Friday 12 June 2009

Cramming more components onto integrated circuits

There are a number of ways to illustrate the revolutionary growth in computational power over the past 50 years or so, but perhaps one of the easiest is as a simple folk story. 

In the good old days of the late fifties, 1958 to be exact, an electronics engineer at Texas Instruments called Jack Kilby built the very first integrated circuit (IC); it was a major technical achievement and was composed of five separate components (resistors, transistors and capacitors). 

By 2004 Intel introduced the Itanium 2 chip with with 9MB cache and 592 million transistors..  

These arbitrary dates, 1958 and 2004, can be used to bookend an incredible growth in computer complexity and power. What is almost as surprising as this incredible growth is the fact that it was predicted in advance in 1965 by someone who was in the thick of the then new electronics industry. The paper in question was published under the heading, “The experts look ahead” and was written by the founder of Intel, Gordon Moore, when he was the Research & Development Director of Fairchild Semiconductor. The article had a typical engineering swagger and directness about its title; “Cramming more components onto integrated circuits”, and it appeared in a trade journal called Electronics (Moore 1965).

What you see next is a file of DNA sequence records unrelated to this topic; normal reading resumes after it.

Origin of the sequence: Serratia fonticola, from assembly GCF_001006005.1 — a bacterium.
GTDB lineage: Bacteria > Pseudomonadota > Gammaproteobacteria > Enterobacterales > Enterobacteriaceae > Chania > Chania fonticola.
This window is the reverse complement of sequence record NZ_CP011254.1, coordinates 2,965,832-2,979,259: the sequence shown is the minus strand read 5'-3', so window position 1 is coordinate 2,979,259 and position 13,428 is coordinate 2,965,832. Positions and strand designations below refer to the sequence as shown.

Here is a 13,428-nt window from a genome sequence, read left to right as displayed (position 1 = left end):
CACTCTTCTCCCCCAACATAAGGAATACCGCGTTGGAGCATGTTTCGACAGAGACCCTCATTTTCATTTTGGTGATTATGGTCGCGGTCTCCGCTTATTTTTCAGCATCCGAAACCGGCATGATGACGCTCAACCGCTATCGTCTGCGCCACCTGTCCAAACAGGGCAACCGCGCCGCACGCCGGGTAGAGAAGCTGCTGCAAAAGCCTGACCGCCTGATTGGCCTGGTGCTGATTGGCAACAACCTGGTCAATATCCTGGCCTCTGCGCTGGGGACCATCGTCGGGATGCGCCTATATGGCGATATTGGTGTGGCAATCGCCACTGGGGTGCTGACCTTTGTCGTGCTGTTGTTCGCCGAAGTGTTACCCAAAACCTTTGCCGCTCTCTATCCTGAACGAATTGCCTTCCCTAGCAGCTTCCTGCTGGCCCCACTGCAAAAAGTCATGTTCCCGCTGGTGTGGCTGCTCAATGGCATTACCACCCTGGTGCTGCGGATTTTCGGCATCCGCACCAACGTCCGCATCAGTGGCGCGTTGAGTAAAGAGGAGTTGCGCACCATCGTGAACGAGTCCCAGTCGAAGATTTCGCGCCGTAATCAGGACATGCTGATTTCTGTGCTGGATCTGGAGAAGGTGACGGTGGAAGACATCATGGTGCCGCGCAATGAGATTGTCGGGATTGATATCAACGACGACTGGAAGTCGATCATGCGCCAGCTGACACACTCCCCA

In keeping with the down to Earth tone of the title was the simple and crystal clear message that the author spelt out. Moore predicted that the pace of technical developments in the semi-conductor industry would be extremely rapid. They would follow a growth law, now known as Moore's law, such that there would be a rough doubling of the number of transistors you could fit onto an integrated chip every 2 years. Moore predicted that, 

“Certainly over the short term this rate can be expected to continue, if not to increase. Over the longer term, the rate of increase is a bit more uncertain, although there is no reason to believe it will not remain nearly constant for at least 10 years”. 

In fact the doubling every two years that Moore predicted has remained essentially constant for the past 40 years.